I put this website together a couple of years ago with the intention of posting regularly, adding haikus and photo essays, book reviews and opinion pieces. It was as much for my own satisfaction and record as expecting anyone to visit, although I was hoping, of course, that my words and images might get seen and give pleasure to a few people, perhaps even provide some pause for thought.
And then the novel coronavirus appeared.
It was almost exactly two years ago when the reality slowly dawned that something truly serious was overtaking the whole world. I stopped posting almost as soon as I’d begun. I found small everyday decisions assuming huge moral dimensions. Before the scale of the pandemic, my own commentary on events felt insignificant and pointless. There were already far too many opinions out there. It was simply too easy to be critical of a scandalously ill-equipped and inept government. The debate around the rights and wrongs of lockdown and masks and vaccine mandates has gone on to be incredibly divisive. Identity politics has steered us towards an identity morality, going a long way to define how each one of us draws that precarious line between personal freedom and collective responsibility. I’ve tried to listen and not preach, confident in the truth I’ve claimed for myself but unwilling to speak up too much, other than to declare my suitably boosted and complete vaccination status.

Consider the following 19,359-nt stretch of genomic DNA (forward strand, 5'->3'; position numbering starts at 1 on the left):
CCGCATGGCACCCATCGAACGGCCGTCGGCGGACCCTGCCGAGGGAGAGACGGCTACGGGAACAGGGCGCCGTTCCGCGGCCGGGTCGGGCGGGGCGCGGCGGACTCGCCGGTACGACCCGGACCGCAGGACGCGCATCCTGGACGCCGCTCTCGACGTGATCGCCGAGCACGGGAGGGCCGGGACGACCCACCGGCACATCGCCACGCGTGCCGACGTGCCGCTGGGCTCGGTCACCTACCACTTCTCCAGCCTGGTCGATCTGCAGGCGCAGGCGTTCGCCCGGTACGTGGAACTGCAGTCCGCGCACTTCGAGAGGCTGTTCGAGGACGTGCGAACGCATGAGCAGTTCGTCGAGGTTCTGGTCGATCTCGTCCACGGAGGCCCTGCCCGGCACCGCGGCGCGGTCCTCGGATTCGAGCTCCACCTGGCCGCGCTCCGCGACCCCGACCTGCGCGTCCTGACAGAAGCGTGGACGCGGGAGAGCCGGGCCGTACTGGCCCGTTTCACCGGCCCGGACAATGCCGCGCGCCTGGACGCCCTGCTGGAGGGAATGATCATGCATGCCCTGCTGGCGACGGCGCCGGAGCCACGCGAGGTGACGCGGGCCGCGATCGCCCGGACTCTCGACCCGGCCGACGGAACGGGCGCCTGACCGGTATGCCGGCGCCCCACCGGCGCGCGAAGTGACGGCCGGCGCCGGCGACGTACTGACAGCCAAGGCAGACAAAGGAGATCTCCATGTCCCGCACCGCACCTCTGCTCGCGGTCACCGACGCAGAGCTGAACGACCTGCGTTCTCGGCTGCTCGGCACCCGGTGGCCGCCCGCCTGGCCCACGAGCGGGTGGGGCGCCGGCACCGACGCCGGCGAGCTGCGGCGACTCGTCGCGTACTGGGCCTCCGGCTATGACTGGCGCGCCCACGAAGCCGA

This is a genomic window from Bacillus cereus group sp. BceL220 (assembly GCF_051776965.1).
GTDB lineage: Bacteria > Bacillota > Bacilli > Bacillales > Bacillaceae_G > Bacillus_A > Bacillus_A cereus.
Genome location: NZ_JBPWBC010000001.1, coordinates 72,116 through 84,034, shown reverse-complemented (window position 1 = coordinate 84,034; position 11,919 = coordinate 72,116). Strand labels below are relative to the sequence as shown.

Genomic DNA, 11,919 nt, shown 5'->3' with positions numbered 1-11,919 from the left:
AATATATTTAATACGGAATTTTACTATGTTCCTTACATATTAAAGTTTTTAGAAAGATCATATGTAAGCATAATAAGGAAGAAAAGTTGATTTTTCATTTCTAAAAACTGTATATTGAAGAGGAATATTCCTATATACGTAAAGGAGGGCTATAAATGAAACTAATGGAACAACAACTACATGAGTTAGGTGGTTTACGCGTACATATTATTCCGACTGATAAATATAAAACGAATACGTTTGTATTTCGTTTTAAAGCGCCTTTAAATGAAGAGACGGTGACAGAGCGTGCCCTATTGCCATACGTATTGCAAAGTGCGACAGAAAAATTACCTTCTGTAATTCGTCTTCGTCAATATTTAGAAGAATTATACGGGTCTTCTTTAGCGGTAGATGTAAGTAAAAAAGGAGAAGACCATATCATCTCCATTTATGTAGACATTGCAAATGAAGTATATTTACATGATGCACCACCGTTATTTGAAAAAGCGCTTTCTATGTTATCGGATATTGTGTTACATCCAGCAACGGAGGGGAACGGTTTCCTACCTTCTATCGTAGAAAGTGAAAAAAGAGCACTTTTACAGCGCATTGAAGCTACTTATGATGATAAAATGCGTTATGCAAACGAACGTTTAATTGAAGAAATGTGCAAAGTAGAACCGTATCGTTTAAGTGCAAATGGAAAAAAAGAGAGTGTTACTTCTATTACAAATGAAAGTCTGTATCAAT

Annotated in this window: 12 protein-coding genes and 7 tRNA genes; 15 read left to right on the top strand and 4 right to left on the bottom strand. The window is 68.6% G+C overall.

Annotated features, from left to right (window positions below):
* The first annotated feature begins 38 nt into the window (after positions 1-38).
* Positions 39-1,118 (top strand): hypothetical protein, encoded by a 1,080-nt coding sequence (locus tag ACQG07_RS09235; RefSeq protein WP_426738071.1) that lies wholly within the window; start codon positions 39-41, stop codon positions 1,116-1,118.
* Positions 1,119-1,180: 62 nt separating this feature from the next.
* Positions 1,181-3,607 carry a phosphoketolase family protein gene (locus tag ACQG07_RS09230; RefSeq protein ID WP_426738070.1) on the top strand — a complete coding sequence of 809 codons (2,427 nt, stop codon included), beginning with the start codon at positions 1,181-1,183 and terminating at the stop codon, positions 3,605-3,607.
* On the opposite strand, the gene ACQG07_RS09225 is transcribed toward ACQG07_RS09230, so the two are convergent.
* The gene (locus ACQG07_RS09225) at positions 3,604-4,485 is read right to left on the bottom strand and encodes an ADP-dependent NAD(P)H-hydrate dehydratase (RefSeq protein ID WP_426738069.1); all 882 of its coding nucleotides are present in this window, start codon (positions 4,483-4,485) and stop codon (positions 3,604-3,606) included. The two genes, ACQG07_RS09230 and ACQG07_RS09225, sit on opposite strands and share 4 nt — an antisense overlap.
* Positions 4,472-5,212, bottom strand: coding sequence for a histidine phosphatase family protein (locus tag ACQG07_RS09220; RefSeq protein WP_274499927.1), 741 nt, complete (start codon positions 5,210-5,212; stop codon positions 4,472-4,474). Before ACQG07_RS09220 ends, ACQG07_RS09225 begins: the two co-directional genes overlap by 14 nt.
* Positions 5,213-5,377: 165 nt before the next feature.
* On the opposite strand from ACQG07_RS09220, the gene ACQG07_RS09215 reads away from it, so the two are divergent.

I’ve been keeping my head down.
The time has come to go public with what I’ve been doing with the time granted to me through the various degrees of lockdown. First, the obvious ones. I’ve been keeping myself fit. Encouraged by eldest son’s discovery of a love of running and racing, I’ve been enjoying something of a renaissance in my old age, keen to share this with him while I still can. The tables have now turned with a vengeance and he’s returning the grief I once gave out to him—with interest. I’ve donned an Ilkley Harriers vest again and have raced more than I have in many years, often managing to pick up my age-group prize. I honestly thought the days were gone when I’d pick up a bottle of beer at a post-race ceremony and get to glow in that warm round of applause from one’s fellow fell runners.